Joel K. Bourne Jr.
On August 27, after a scorching summer of record-breaking drought and heat across the U.S., scientists reported that summer sea ice in the Arctic Ocean had shrunk to its lowest extent in recorded history—worrisome news to those concerned about polar bears or eroding Inupiat villages or other impacts of climate change.
Shell's Slaiby said his company could effectively clean up an oil spill in the Arctic with heated booms and in situ burning. The efficacy of those methods, however, remains in doubt in the minds of many, including U.S. Coast Guard Vice Admiral Paul F. Zukunft, who served as the federal coordinator for the BP Deepwater Horizon spill in the Gulf of Mexico. "I would never be confident [we could handle a major spill]," Zukunft said. "You'll never get all the oil. It's just not feasible. But that's the expectation here."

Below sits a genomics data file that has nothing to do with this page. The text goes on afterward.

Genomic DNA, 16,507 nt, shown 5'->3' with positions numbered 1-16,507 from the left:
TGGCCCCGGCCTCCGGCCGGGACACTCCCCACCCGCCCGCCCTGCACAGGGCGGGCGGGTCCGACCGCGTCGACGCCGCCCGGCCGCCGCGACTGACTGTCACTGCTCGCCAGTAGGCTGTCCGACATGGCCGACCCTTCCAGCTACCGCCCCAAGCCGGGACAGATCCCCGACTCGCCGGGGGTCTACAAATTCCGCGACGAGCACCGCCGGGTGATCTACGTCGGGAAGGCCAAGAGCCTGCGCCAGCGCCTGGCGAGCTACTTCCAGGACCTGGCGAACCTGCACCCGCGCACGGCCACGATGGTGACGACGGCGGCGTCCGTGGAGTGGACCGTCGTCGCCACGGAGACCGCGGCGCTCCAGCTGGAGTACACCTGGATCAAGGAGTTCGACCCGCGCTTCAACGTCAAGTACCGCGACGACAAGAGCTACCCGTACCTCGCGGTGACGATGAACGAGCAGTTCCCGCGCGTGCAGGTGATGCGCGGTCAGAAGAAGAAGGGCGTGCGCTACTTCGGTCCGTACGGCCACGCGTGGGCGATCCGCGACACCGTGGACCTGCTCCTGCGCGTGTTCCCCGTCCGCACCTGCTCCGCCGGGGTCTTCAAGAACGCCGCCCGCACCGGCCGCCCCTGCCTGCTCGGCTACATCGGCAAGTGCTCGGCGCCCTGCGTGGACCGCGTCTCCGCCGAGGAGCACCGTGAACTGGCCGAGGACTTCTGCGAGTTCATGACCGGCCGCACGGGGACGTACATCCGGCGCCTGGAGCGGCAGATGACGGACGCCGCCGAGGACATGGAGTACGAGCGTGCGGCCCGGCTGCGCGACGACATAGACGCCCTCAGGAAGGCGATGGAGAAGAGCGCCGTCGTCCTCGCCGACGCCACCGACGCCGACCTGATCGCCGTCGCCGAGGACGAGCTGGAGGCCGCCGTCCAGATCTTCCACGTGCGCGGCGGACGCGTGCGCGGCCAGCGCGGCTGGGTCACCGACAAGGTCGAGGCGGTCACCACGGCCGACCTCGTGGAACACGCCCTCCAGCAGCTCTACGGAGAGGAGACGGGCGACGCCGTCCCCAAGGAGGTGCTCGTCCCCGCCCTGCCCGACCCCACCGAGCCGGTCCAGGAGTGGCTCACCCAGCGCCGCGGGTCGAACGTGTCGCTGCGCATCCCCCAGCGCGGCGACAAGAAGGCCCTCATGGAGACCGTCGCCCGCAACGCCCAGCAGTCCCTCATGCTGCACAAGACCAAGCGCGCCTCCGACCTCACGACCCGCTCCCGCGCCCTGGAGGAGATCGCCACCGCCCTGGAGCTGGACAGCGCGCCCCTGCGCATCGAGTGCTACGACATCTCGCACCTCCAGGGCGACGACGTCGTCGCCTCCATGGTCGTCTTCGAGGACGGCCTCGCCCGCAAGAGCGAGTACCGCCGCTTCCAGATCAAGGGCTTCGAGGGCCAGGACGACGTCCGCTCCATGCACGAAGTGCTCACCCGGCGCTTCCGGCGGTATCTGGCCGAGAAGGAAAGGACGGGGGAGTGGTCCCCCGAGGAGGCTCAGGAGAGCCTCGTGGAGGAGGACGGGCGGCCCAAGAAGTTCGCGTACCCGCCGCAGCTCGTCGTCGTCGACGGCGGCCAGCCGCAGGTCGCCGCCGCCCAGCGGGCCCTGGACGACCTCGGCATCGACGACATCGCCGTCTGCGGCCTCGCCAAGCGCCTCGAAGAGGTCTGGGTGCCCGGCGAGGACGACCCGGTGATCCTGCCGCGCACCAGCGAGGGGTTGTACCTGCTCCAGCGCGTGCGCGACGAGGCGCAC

That sentiment was echoed by Marilyn Heiman, director of the U.S. Arctic Program for the Pew Environmental Group. "We need the safest standards in the world," Heiman said. "It's one of the most dangerous places to operate on the planet and we have no proven methods for cleaning up oil spills in ice. Try using a skimmer in slush ice. It just doesn't work. In fall you have really extreme weather, it's dark all day, and the seas can get 20 feet. There are many days when [oil spill] response is just not possible. Pew is not opposed to drilling. But we've got a lot to do to figure out how to do it safely."
Read the full article, Ice-Breaking: U.S. Oil Drilling Starts as Nations Mull Changed Arctic, on the National Geographic website.